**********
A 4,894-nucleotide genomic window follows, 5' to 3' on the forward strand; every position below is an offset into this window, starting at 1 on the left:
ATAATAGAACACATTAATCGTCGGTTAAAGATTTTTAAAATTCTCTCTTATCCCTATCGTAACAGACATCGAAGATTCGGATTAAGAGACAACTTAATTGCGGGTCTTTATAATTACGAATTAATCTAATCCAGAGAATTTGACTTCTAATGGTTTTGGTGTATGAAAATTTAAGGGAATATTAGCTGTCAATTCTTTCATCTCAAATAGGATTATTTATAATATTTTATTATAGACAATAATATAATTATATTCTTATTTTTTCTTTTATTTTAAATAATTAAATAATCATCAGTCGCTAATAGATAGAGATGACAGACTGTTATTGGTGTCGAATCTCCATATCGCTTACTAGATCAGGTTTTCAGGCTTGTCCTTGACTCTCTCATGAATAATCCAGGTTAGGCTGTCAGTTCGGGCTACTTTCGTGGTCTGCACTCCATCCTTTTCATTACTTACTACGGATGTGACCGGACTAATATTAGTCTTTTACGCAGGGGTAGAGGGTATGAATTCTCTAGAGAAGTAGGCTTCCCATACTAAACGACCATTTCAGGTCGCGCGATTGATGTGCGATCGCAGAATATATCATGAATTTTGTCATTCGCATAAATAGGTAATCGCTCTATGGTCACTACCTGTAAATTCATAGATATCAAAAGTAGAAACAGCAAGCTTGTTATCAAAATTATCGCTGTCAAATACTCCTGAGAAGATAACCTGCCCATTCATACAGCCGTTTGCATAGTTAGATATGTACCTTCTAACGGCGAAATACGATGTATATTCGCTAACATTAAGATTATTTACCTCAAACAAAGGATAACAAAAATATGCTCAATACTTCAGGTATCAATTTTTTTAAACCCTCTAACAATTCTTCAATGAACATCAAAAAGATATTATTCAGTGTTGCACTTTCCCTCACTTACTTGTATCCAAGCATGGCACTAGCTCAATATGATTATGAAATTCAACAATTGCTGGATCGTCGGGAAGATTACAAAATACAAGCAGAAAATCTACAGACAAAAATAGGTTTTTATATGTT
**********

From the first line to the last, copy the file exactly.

A 4,894-nucleotide genomic window follows, 5' to 3' on the forward strand; every position below is an offset into this window, starting at 1 on the left:
ATAATAGAACACATTAATCGTCGGTTAAAGATTTTTAAAATTCTCTCTTATCCCTATCGTAACAGACATCGAAGATTCGGATTAAGAGACAACTTAATTGCGGGTCTTTATAATTACGAATTAATCTAATCCAGAGAATTTGACTTCTAATGGTTTTGGTGTATGAAAATTTAAGGGAATATTAGCTGTCAATTCTTTCATCTCAAATAGGATTATTTATAATATTTTATTATAGACAATAATATAATTATATTCTTATTTTTTCTTTTATTTTAAATAATTAAATAATCATCAGTCGCTAATAGATAGAGATGACAGACTGTTATTGGTGTCGAATCTCCATATCGCTTACTAGATCAGGTTTTCAGGCTTGTCCTTGACTCTCTCATGAATAATCCAGGTTAGGCTGTCAGTTCGGGCTACTTTCGTGGTCTGCACTCCATCCTTTTCATTACTTACTACGGATGTGACCGGACTAATATTAGTCTTTTACGCAGGGGTAGAGGGTATGAATTCTCTAGAGAAGTAGGCTTCCCATACTAAACGACCATTTCAGGTCGCGCGATTGATGTGCGATCGCAGAATATATCATGAATTTTGTCATTCGCATAAATAGGTAATCGCTCTATGGTCACTACCTGTAAATTCATAGATATCAAAAGTAGAAACAGCAAGCTTGTTATCAAAATTATCGCTGTCAAATACTCCTGAGAAGATAACCTGCCCATTCATACAGCCGTTTGCATAGTTAGATATGTACCTTCTAACGGCGAAATACGATGTATATTCGCTAACATTAAGATTATTTACCTCAAACAAAGGATAACAAAAATATGCTCAATACTTCAGGTATCAATTTTTTTAAACCCTCTAACAATTCTTCAATGAACATCAAAAAGATATTATTCAGTGTTGCACTTTCCCTCACTTACTTGTATCCAAGCATGGCACTAGCTCAATATGATTATGAAATTCAACAATTGCTGGATCGTCGGGAAGATTACAAAATACAAGCAGAAAATCTACAGACAAAAATAGGTTTTTATATGTT